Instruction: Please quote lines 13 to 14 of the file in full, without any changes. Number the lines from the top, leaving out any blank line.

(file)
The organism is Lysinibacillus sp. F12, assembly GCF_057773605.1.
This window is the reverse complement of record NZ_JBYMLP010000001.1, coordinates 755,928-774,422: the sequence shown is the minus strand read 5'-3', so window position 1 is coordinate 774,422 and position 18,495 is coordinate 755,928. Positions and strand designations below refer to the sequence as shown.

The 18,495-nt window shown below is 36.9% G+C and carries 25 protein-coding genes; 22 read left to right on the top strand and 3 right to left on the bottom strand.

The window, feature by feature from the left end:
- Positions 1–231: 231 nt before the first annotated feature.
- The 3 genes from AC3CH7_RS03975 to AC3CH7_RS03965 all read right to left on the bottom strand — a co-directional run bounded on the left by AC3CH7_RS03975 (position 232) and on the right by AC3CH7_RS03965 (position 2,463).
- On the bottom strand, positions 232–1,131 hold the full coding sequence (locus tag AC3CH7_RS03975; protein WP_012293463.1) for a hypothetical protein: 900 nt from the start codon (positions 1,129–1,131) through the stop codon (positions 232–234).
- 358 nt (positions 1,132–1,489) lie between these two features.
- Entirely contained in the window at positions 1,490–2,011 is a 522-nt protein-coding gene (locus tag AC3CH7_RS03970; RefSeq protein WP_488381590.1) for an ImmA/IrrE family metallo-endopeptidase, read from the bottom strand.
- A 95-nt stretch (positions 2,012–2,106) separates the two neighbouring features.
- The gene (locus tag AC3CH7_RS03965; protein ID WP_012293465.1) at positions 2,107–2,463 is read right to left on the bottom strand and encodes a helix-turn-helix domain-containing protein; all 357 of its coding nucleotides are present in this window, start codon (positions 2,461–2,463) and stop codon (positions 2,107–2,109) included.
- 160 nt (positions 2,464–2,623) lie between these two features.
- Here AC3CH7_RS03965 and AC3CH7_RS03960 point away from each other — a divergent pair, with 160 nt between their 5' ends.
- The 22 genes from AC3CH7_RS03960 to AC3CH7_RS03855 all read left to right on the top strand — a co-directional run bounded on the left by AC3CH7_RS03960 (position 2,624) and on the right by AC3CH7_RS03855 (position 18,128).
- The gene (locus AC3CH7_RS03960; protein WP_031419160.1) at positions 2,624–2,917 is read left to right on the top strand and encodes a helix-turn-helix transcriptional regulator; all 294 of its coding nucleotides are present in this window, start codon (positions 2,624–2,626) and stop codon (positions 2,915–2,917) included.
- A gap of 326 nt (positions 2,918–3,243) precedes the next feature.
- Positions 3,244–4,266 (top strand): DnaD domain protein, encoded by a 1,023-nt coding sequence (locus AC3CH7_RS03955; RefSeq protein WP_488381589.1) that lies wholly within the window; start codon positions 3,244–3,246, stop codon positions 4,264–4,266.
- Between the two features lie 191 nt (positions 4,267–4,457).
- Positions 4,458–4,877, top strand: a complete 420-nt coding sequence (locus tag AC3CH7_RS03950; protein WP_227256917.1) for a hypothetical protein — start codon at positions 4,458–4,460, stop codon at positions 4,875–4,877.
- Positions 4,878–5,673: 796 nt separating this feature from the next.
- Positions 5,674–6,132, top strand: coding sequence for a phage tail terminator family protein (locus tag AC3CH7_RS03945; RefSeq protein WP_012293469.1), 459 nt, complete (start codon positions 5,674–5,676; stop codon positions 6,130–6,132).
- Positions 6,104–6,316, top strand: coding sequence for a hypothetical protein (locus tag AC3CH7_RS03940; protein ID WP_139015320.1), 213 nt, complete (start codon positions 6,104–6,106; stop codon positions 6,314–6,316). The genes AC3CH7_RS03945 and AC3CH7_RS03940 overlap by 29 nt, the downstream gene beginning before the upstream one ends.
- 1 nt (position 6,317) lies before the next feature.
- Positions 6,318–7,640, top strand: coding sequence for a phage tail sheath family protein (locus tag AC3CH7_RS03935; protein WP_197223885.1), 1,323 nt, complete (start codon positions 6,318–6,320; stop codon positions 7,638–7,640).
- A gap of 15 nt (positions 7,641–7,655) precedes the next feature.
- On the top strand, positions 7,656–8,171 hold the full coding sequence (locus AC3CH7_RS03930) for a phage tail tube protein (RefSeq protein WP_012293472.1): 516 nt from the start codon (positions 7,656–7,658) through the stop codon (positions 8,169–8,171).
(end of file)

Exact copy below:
- Here AC3CH7_RS03965 and AC3CH7_RS03960 point away from each other — a divergent pair, with 160 nt between their 5' ends.
- The 22 genes from AC3CH7_RS03960 to AC3CH7_RS03855 all read left to right on the top strand — a co-directional run bounded on the left by AC3CH7_RS03960 (position 2,624) and on the right by AC3CH7_RS03855 (position 18,128).